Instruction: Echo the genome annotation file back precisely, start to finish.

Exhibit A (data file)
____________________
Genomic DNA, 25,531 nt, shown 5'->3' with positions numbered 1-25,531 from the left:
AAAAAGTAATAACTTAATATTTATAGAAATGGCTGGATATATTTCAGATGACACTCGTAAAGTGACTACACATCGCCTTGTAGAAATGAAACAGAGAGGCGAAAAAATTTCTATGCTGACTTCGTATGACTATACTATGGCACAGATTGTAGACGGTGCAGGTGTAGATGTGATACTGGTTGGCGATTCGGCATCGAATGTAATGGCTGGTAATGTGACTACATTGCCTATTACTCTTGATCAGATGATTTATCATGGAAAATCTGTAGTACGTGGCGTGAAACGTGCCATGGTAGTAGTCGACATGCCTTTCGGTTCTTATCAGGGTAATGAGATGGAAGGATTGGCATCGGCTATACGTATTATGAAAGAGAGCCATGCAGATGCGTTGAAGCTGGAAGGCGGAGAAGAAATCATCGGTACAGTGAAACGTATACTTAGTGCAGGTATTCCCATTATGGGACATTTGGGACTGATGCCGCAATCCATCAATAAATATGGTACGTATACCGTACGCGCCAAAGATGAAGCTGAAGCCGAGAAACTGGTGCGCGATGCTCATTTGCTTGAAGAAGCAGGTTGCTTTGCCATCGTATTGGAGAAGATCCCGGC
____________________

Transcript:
Genomic DNA, 25,531 nt, shown 5'->3' with positions numbered 1-25,531 from the left:
AAAAAGTAATAACTTAATATTTATAGAAATGGCTGGATATATTTCAGATGACACTCGTAAAGTGACTACACATCGCCTTGTAGAAATGAAACAGAGAGGCGAAAAAATTTCTATGCTGACTTCGTATGACTATACTATGGCACAGATTGTAGACGGTGCAGGTGTAGATGTGATACTGGTTGGCGATTCGGCATCGAATGTAATGGCTGGTAATGTGACTACATTGCCTATTACTCTTGATCAGATGATTTATCATGGAAAATCTGTAGTACGTGGCGTGAAACGTGCCATGGTAGTAGTCGACATGCCTTTCGGTTCTTATCAGGGTAATGAGATGGAAGGATTGGCATCGGCTATACGTATTATGAAAGAGAGCCATGCAGATGCGTTGAAGCTGGAAGGCGGAGAAGAAATCATCGGTACAGTGAAACGTATACTTAGTGCAGGTATTCCCATTATGGGACATTTGGGACTGATGCCGCAATCCATCAATAAATATGGTACGTATACCGTACGCGCCAAAGATGAAGCTGAAGCCGAGAAACTGGTGCGCGATGCTCATTTGCTTGAAGAAGCAGGTTGCTTTGCCATCGTATTGGAGAAGATCCCGGC